Innovations IRRI-SP

Monitoring electrical conductivity for improving irrigation scheduling

Objective: Providing guidelines and protocols for optimising irrigation scheduling in rice systems where salinity is a constraint

Scale: PlotSite: Irrigation scheme on the Lower Guadalquivir Bank, Southern Spain
Partners involved: CSIC, TeproOther stakeholders: Farmers, water users’ associations and private sector

Co-innovation process:

The Innovation HUB team identified irrigation water salinity as one the main threats for rice in the Guadalquivir marshes. In order to explore potential tools to deal with this constraint, electrical conductivity sensors were selected to be co-evaluated on the field.

Sensors of electrical conductivity (EC) of the irrigation water are installed at the inlet and outlet of several paddy fields. Farmers, farm and water users’ association managers and researchers, have learn together about the daily variation of EC. Innovations at two levels have been introduced:

  • At the scheme level: establishing EC thresholds at the pumping station reduces the salinity in the paddy fields significantly. The constraint is that daily pumping is limited. There is room to optimize the pumping schedule minimizing EC and maximizing the volume of water. This is the innovation adopted by the scheme water managers.
  • At farm level: manual operation of field inlet gates closing the gate when salinity increases and opening the gate when it decreases. The constraints are: a) labour requirements, although gate automation is a solution to be consider; b) capacity of the collective distribution system.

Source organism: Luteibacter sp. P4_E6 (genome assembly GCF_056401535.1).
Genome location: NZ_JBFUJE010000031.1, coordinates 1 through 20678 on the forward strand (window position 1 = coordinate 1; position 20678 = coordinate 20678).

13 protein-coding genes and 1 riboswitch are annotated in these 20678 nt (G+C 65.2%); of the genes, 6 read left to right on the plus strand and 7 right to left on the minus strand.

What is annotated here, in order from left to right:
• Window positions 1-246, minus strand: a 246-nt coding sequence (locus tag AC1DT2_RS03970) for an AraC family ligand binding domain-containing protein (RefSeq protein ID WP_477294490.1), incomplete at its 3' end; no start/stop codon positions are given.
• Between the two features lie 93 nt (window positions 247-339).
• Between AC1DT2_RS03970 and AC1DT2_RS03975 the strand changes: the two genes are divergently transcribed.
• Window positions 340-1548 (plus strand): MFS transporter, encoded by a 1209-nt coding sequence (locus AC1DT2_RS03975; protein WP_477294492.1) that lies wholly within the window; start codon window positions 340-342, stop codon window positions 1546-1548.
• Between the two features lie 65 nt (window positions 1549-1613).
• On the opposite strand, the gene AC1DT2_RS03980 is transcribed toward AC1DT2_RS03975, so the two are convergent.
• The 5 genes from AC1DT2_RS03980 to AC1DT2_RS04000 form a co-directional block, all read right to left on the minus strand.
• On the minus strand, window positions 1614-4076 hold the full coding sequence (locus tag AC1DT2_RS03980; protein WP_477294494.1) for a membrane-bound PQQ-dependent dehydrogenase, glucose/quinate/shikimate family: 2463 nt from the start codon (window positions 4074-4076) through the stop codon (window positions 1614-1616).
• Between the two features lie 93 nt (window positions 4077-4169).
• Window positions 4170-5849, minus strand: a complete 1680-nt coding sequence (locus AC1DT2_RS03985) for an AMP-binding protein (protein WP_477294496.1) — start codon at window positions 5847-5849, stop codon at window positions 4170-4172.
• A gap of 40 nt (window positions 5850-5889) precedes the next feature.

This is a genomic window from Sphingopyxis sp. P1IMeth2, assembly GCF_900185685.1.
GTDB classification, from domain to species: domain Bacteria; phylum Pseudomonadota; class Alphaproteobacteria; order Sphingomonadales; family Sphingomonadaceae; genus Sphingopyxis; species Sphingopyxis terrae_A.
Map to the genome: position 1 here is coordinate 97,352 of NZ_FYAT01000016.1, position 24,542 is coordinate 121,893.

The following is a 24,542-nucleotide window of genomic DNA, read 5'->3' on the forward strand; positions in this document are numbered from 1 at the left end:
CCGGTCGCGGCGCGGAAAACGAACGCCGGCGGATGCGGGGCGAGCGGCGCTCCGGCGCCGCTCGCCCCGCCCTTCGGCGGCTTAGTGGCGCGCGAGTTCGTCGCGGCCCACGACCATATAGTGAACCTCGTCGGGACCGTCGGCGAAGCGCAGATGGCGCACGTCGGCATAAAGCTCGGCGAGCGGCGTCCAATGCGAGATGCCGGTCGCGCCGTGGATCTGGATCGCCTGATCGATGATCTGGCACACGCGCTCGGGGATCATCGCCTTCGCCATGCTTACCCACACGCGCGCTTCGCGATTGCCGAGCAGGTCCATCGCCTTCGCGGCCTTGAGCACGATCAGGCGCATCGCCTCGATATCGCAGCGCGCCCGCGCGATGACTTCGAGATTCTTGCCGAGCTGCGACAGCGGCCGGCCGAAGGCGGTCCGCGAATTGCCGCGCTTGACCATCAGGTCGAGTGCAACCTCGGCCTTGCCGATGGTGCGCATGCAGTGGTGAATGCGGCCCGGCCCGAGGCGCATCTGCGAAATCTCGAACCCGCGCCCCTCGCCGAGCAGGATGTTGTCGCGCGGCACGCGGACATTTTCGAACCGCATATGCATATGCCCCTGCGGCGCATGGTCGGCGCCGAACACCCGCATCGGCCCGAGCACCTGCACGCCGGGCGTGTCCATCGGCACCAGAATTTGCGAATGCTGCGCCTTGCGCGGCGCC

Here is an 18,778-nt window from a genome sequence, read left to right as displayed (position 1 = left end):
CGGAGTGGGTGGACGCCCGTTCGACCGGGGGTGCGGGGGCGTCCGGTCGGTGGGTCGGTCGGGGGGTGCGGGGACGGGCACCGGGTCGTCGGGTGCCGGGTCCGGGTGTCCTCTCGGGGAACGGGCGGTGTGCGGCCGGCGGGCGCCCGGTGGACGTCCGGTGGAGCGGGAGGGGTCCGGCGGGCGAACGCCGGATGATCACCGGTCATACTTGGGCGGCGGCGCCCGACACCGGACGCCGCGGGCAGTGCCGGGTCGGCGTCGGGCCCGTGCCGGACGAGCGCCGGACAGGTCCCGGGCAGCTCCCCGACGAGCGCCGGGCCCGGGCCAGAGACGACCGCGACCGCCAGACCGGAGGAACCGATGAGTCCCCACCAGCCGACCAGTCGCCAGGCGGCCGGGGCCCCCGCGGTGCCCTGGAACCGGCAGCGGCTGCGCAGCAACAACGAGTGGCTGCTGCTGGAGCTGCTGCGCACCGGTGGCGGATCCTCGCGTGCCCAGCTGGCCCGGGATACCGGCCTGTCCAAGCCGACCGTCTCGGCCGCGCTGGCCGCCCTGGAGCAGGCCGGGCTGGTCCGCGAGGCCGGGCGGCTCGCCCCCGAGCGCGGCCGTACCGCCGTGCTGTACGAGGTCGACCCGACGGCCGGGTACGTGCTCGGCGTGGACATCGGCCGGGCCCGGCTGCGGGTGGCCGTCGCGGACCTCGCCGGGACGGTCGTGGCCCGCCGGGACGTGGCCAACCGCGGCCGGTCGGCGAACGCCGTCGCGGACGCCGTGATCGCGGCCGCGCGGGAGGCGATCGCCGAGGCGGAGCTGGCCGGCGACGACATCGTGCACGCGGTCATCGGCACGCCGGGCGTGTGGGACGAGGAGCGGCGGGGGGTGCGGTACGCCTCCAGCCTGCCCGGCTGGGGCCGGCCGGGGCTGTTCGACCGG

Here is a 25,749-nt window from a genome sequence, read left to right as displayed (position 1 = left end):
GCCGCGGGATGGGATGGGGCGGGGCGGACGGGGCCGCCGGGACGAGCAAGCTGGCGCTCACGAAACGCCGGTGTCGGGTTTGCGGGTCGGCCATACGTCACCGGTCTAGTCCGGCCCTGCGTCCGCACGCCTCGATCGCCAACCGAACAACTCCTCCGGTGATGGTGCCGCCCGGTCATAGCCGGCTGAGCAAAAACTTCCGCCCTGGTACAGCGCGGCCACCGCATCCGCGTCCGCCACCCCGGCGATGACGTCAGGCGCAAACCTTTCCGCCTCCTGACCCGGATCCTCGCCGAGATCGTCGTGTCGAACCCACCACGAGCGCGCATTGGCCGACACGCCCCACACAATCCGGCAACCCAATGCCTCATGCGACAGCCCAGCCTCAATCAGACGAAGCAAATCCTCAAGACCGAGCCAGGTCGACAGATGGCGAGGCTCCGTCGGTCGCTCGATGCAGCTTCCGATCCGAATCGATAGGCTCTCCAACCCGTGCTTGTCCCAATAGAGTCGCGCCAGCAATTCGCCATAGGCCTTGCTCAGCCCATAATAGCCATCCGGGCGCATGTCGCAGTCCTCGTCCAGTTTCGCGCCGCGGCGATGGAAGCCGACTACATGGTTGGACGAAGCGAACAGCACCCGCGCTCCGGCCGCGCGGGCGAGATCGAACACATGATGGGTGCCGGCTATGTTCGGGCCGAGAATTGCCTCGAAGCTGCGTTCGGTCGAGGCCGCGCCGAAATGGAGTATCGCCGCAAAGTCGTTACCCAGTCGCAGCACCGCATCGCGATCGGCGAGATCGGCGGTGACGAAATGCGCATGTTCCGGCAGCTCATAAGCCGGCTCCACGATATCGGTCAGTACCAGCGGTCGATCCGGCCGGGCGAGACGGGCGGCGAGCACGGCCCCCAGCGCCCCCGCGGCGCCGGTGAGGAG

From left to right: The graph shows the variation of EC at the inlet and outlet of the paddy filed located at the right side of the canal in the picture below the graph. The sinusoidal variation of EC is consistent; the picture in the middle shows the inlet gate and the transmitter of EC data collected by a pressure transducer submerged in the canal water. In the figure on the right, a screenshot of the app displaying EC data at the inlet of a pilot field.

The innovation process has been continuous and informal. The EC sensors were installed by an irrigation advisory company. Farmers and farm managers discussed the data collected with researchers, thus operation solutions that could control salinity levels were envisaged. These solutions were shared with the irrigation scheme managers. Meanwhile, the installation of the water salinity sensors and the transmission of the data were adjusted for robustness. Data may be consulted on-line through a commercial app.

This WAGRINNOVA innovation has been produced in collaboration with projects PRIMA-MEDWATERICE and ORYZONTE.

The innovation has attracted the attention of all stakeholders. Managers of the water users associations are already using EC as a pumping control variable. A large group of farmers is exploring how to automate their gates, although the irrigation scheduling EC criterion has already been assimilated.


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